One way the late, great Rene Girard described Jesus’ great victory was in terms of forcing the world to see the innocence of the scapegoats we so often make of others. This message was not readily accepted, and even for Christians it has taken many years to be absorbed. Mr. Girard passed away last year, about a week before the Paris attacks, and perhaps it was a mercy he died then. Or perhaps he was a mini-Katechon of sorts, and for the sake of one very good Frenchman, some portion of evil was held back?
But despite all the attacks of the last year or so in Europe, there has not been a single instance of significant retaliation. While that may change, this would probably seem unthinkable to the Europeans of a few hundred years ago, where ethnic and religious pogroms were the norm. And there have been almost no retaliatory attacks in the U.S. despite 9/11 and the more recent incidents.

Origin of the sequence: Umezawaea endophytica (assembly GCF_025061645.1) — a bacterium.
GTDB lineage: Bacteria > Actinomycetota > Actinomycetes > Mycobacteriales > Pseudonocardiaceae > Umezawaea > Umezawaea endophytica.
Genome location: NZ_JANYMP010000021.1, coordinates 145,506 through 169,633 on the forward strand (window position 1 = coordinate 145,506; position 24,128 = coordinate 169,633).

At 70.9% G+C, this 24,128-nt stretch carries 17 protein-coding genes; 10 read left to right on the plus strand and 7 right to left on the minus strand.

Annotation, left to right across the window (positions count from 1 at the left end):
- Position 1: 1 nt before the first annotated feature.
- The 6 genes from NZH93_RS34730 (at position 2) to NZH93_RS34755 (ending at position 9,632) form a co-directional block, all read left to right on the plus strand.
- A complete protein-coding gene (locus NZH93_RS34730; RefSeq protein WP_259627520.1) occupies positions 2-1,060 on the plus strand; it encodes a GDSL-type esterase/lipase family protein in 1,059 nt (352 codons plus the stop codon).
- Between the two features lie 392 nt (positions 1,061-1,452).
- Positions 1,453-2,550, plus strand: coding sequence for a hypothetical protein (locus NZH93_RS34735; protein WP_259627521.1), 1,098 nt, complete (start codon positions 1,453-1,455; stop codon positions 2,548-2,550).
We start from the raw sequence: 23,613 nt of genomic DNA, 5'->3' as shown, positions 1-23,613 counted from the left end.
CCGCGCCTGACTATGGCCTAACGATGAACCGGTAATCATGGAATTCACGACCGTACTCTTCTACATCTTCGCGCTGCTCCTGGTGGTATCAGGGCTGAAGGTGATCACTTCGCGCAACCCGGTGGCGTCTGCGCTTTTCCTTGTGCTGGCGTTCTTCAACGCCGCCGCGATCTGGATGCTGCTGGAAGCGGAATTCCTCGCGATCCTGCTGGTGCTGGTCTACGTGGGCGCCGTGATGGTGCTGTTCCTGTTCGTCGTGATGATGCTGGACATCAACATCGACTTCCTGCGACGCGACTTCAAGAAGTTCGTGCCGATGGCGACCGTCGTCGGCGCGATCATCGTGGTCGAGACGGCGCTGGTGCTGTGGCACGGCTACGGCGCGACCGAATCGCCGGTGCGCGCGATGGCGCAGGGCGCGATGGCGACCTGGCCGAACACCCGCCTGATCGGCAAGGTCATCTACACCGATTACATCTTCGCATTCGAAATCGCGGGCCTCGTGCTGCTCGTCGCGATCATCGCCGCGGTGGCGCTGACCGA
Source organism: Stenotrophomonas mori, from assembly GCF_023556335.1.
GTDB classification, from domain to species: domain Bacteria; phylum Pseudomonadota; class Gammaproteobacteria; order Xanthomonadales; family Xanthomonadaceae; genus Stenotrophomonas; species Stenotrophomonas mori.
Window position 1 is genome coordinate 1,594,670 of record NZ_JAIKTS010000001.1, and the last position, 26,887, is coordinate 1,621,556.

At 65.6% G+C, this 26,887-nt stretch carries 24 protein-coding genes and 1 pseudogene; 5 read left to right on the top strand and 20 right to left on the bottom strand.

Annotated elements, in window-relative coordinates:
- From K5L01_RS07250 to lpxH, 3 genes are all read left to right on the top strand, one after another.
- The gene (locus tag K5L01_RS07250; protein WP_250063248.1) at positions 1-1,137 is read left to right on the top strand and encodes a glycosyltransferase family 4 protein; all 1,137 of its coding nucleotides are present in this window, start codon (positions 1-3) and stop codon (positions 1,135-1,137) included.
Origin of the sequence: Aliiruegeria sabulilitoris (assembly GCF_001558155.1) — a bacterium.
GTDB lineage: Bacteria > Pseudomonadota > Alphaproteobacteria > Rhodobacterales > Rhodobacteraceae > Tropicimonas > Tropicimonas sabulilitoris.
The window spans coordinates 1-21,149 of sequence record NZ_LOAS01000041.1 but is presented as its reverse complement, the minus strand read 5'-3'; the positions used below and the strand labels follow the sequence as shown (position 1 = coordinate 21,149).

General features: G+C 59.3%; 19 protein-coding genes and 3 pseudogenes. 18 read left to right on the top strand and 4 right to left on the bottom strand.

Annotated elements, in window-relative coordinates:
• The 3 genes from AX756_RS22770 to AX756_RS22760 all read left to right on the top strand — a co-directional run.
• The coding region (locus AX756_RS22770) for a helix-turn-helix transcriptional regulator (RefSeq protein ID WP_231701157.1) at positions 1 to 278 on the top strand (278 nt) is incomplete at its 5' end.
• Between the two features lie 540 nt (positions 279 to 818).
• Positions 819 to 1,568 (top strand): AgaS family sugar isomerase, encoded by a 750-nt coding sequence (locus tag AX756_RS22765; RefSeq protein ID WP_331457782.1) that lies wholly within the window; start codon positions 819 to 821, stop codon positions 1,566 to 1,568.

And these are in cultures where Christian faith is in decline. So even the atheists and agnostics of Europe and the U.S. have been converted to this norm. Do they even know why they believe scapegoating is wrong?
All that remains is for the Lord’s enemies to be humbled and made a footstool. Mary is building this footstool from the bones of the serpent that she crushes. We must endure the thrashing of its dying body.
Bishop Fulton Sheen once wrote that Mary would play a particularly important role in converting the Islamic world. While we are tempted to wrath after what happened in a small corner of Normandy today, let us pray to her that she will open the hearts of the Muslim world to her Son.